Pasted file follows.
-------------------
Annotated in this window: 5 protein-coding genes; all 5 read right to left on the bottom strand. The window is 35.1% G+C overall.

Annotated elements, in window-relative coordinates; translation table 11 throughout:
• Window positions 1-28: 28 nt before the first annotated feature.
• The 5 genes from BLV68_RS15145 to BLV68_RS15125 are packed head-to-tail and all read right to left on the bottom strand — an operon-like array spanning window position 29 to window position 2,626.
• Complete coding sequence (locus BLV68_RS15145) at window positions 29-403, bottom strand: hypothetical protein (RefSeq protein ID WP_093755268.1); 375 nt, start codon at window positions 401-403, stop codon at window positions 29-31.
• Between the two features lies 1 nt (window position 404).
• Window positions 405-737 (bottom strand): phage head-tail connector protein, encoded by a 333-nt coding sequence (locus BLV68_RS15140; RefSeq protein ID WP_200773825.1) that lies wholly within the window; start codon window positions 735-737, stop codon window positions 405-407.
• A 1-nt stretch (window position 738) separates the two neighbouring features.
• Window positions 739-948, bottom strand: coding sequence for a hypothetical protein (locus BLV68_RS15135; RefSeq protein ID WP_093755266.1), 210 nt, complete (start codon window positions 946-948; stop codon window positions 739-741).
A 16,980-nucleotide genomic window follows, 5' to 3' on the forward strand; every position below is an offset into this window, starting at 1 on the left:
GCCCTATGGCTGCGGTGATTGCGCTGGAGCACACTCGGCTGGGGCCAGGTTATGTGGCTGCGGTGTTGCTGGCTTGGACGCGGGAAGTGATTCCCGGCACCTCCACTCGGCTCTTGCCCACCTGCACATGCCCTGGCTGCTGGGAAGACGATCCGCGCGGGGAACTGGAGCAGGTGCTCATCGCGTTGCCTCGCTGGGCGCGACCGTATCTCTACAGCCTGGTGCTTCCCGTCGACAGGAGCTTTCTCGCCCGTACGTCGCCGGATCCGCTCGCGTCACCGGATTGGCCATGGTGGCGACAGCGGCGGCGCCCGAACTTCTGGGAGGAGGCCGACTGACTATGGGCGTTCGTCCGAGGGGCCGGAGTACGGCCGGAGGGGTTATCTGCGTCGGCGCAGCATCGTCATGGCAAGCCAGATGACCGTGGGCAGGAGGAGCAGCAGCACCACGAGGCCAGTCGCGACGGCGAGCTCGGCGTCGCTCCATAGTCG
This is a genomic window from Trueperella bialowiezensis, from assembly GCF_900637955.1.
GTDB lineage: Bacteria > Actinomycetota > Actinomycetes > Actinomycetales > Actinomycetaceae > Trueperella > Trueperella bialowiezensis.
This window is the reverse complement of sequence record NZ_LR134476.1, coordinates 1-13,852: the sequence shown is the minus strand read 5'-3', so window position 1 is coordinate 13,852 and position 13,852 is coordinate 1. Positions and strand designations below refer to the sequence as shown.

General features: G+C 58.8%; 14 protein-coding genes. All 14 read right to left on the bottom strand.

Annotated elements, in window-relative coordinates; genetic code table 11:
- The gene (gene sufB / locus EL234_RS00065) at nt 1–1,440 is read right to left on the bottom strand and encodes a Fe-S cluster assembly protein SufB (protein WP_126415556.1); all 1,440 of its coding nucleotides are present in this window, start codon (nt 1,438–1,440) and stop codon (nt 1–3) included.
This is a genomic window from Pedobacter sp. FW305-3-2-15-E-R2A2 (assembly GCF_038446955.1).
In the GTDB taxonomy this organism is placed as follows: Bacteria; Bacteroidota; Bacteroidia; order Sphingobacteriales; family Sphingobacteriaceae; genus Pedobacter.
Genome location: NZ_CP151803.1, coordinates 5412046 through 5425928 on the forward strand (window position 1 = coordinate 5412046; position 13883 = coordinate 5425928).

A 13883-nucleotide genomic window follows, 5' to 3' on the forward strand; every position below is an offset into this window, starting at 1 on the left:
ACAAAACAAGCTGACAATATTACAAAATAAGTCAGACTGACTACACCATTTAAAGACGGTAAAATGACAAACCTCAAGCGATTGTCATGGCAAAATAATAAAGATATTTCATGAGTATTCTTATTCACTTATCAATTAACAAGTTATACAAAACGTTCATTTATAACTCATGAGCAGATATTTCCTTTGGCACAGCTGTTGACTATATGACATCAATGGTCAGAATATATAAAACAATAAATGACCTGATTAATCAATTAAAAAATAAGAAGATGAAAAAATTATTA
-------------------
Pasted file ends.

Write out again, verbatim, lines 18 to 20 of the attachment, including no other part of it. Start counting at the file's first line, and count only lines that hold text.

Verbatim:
This is a genomic window from Pedobacter sp. FW305-3-2-15-E-R2A2 (assembly GCF_038446955.1).
In the GTDB taxonomy this organism is placed as follows: Bacteria; Bacteroidota; Bacteroidia; order Sphingobacteriales; family Sphingobacteriaceae; genus Pedobacter.
Genome location: NZ_CP151803.1, coordinates 5412046 through 5425928 on the forward strand (window position 1 = coordinate 5412046; position 13883 = coordinate 5425928).